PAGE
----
Date Created
  • 2015

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Voices of refugee youth in a restrictive educational language policy context in Arizona: narratives of language, identity and belonging

Description

This qualitative study investigates the experiences of ten focal youth who came to the United States as refugees and were placed in Structured English Immersion (SEI) programs in Arizona

This qualitative study investigates the experiences of ten focal youth who came to the United States as refugees and were placed in Structured English Immersion (SEI) programs in Arizona high schools. The educational language policy for Arizona’s public schools (during the 2014-2015 school year) mandates SEI include four 60-minute classroom periods devoted to reading, writing, grammar, oral English exclusively. Students in SEI thus have restricted access to the full-range of general education courses required for graduation, as well as limited opportunities for social interaction with peers enrolled in the “mainstream” curriculum.

The study investigates how youth understand and navigate the school language policy, practices and discourses that position them, and specifically seeks to learn how being identified as an “English Language Learner” interacts with youth’s construction of academic and social identities. Adopting a critical sociocultural theory of language policy (following McCarty, 2011), employing ethnographically-informed research methods, and using social-positioning as an analytic lens, I aim to learn from an emic youth perspective and to amplify their voices. Eight Somali and two Iraqi students took part in two individual in-depth interviews; five students participated in a focus group; and all engaged in numerous informal conversations during 22 researcher site visits to an ethnic community-based organization (ECBO) and a family apartment.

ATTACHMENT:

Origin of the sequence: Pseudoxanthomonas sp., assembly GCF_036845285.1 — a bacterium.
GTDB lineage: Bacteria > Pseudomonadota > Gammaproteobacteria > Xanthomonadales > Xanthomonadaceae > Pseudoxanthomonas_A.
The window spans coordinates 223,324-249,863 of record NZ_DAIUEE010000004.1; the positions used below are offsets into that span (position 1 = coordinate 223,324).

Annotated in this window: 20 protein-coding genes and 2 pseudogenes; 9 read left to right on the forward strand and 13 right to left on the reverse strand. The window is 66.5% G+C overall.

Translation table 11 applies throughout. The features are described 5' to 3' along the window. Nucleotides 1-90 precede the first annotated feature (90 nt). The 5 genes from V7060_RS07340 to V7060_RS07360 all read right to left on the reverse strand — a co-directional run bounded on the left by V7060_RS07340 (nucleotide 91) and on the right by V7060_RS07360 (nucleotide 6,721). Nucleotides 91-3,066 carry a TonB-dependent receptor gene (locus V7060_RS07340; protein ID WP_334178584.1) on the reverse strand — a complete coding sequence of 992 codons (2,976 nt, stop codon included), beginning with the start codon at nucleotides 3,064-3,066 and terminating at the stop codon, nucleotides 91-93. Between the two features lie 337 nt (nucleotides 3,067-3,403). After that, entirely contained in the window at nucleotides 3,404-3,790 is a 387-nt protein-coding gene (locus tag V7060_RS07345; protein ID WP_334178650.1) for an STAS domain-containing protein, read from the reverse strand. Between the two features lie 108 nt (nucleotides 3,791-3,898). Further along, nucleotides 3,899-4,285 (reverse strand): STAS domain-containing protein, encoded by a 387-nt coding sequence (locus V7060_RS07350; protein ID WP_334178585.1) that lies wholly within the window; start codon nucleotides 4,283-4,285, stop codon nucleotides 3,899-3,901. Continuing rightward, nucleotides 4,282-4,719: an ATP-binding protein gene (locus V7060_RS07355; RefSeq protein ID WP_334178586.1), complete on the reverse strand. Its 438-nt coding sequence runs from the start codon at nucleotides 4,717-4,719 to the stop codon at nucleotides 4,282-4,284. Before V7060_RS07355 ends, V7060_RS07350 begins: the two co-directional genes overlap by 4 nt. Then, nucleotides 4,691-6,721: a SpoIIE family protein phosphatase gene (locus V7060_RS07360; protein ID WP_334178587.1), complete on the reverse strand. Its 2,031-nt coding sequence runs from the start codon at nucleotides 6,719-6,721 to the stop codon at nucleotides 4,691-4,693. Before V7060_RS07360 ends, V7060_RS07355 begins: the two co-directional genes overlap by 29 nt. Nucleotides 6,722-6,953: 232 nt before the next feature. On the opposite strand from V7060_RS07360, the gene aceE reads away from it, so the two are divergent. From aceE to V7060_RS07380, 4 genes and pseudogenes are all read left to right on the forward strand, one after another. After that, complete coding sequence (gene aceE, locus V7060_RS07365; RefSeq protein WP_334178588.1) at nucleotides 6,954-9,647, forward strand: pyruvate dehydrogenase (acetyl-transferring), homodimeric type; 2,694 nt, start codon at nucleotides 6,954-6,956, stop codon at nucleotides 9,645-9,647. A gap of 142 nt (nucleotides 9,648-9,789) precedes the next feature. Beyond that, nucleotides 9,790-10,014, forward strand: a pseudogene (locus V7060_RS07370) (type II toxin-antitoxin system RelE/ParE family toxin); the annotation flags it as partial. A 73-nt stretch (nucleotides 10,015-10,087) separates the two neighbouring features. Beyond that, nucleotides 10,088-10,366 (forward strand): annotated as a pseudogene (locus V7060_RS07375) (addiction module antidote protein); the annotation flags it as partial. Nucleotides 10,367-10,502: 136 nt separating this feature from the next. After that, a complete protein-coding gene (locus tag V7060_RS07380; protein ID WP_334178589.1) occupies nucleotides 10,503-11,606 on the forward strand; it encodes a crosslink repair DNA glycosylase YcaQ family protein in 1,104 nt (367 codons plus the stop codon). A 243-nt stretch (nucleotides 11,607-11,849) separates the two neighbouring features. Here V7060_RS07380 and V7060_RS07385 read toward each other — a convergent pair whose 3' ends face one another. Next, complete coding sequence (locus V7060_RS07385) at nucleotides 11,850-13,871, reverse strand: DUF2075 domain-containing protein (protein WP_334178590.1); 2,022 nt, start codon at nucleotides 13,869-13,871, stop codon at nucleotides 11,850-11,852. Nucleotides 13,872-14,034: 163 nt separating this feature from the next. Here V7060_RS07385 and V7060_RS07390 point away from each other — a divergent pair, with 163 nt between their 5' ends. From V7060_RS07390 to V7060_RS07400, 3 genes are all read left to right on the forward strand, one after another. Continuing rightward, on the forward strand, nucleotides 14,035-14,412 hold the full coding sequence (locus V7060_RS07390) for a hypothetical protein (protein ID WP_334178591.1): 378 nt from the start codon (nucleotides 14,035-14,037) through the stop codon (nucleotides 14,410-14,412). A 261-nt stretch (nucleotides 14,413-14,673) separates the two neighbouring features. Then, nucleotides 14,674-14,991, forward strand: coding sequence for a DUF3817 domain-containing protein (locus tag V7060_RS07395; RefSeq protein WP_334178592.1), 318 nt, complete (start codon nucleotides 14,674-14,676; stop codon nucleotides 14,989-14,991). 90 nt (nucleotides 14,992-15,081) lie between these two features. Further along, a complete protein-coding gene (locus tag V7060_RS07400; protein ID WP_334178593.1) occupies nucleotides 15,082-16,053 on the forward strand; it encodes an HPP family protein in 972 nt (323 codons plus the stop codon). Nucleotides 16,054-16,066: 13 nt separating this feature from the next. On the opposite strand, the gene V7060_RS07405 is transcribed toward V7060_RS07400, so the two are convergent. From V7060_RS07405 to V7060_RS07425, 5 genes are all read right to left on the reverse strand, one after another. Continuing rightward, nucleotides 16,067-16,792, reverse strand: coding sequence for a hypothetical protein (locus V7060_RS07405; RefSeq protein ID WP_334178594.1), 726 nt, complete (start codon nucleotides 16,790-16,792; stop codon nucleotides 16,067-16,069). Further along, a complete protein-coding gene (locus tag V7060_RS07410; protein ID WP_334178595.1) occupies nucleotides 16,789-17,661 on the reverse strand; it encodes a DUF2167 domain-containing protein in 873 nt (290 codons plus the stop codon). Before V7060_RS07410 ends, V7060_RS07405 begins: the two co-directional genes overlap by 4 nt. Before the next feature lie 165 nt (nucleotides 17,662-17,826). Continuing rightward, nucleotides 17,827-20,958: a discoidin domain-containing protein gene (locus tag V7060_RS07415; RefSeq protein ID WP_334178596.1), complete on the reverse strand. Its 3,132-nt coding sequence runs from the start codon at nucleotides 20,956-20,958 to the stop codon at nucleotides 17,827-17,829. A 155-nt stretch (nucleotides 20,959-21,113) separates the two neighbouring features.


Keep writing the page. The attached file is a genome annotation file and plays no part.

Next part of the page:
Narratives recounting the participants’ lived experiences in the socio-cultural context of high school provide powerful examples of youth asserting personal agency and engaging in small acts of resistance to contest disagreeable positioning. The findings thus support the conceptualization of youth as creative producers of hybridity in response to their environments. This work also confirms the perennial significance of social categories and “othering” in high school. Though the institutional structure of separate classrooms and concomitant limited access to required courses hinder the study participants’ academic progress, the youth speak positively about the comfort of comradery and friendship in the shared safe space of the separate SEI classroom. The dissertation concludes with participants’ recommendations for educators, and the people refugee youth interact with in the context of high school, to improve refugee youth’s experience.